# Why is the integral defined as the limit of the sum $\int_a^b f(x) dx = \lim_{n\to\infty}\sum_{i=1}^n f(x_i^*)\Delta x$? [duplicate]

I am failing to understand why the integral is defined as:

$$\int_a^b f(x) dx = \lim_{n\to\infty}\sum_{i=1}^n f(x_i^*)\Delta x$$

$$\int_a^b f(x)dx=\sum_{i=1}^\infty f(x_i^*)\Delta x$$

Is the former just popular preference or is there something I am not conceptually understanding here?

• We need the infinite sum to converge in order to make (classical) sense. Writing $\sum_{i = 1}^\infty$ may not make sense. – Sean Roberson Apr 9 '18 at 1:29
• Let's cut $[a, b]$ up into infinitely many equally spaced slices. So $x_1 = a$, obviously. What's $x_2$? – user296602 Apr 9 '18 at 1:29
• The $\,x_i\,$ and $\,\Delta x\,$ are undefined in the series form. – dxiv Apr 9 '18 at 1:30
• An infinite sum is always defined as the limit of partial sums. – M_B Apr 9 '18 at 1:34
• If you're going to propose a definition, you should be more explicit with your notation. Knowing the existing definition, I can guess what $x_i^*$ and $\Delta x$ are in the first equation even if you don't say what they are. But I have no idea what you mean by them in the second equation; do you? – JiK Apr 9 '18 at 8:08

Let's cut $[a, b]$ up into infinitely many equally spaced slices. So $x_1 = a$, obviously. What's $x_2$? What's $\Delta x$, if not zero?

In general, there isn't a "nice" way to cut a finite interval into infinitely many sampling intervals. Ultimately, the Riemann integral samples a bunch of function values in a fairly uniform way (meaning one from each interval of length $\Delta x$) and averages them. It doesn't make sense to make an infinite uniform sampling of a bounded interval.

• Perhaps $[0,1/2], (1/2,3/4], (3/4,7/8], \dots$ is a nice way to cut $[0,1]$ into infinitely many intervals. Though it's completely useless for integration – David Richerby Apr 9 '18 at 13:21

A short answer is that $x_i^\ast$ and $\Delta x$ depend on $n$, so the expression $$\sum_{i=1}^\infty f(x_i^\ast)\Delta x$$ does not make sense.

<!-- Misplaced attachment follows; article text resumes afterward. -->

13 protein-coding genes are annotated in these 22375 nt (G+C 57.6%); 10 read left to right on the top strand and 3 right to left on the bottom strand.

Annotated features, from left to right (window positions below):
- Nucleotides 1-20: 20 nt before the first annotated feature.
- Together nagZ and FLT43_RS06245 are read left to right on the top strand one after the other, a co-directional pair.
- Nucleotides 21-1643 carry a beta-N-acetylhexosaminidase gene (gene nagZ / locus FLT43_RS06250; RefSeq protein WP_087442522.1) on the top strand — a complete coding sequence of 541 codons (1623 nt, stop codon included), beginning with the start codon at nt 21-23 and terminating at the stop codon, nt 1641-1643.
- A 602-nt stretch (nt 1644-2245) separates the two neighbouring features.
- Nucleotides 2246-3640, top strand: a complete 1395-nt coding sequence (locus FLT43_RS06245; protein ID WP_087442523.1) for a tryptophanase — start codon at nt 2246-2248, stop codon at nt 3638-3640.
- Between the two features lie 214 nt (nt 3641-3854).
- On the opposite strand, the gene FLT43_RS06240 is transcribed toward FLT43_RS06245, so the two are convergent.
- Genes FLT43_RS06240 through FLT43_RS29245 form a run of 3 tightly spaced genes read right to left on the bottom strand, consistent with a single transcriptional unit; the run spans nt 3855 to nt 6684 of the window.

• That's likely not what he meant. He meant what is the difference between taking the limit of n approaching infinity and just outright infinity. – user521846 Apr 9 '18 at 4:25
• Well you cannot even define $\Delta x$ if n is "outright" infinity – Tal-Botvinnik Apr 9 '18 at 4:44
• Reasoning outlined in my answer. Also, keep in mind the inclusion of the limit concept, this is very important. – user521846 Apr 9 '18 at 4:46
• Just to add one last thing because I can't edit my comment and this chain is getting longer than necessary for StackExchange conventions as I've noticed, I wouldn't delete your answer if I'm going to comment on it. I believe in a bit more open forums so confusions could be corrected/discussed and reviewed by future readers. – user521846 Apr 9 '18 at 5:07
• I fully agree with this answer. It is of course definitionally true that a sum-to-infinity is just the limit of the partial sums. The fact that the second form doesn't make sense indicates that there is something wrong with the first one, too, and this answer explains exactly what that is. – wchargin Apr 9 '18 at 7:33

Actually, the definition is:

Let $\mathcal{P}=\{a, x_1, \ldots, x_k, b\}$ be a partition of $[a, b]$ and denote $\Delta \mathcal{P} = \max_i |x_i-x_{i+1}|$. Then we say a bounded function $f$ is Riemann integrable provided for any $\varepsilon>0$ there exists $\delta>0$ such that if $\Delta \mathcal{P}<\delta$ implies \begin{align} \left|\sum_{\mathcal{P}} \left\{M_i-m_i \right\}(x_{i+1}-x_i)\right|<\varepsilon \end{align} where \begin{align} M_i:=\sup_{t \in[x_i, x_{i+1}]}f(t) \ \ \text{ and } \ \ m_i:=\inf_{t \in[x_i, x_{i+1}]}f(t). \end{align}

The partition is finite (just like how partial sum is finite).

Once you know that $f$ is Riemann integrable, then you can define the integral of $f$ to be \begin{align} \int^b_a f(t)\ dt:= \lim_{\Delta\mathcal{P}\rightarrow 0}\sum_{\mathcal{P}} M_i (x_{i+1}-x_i). \end{align}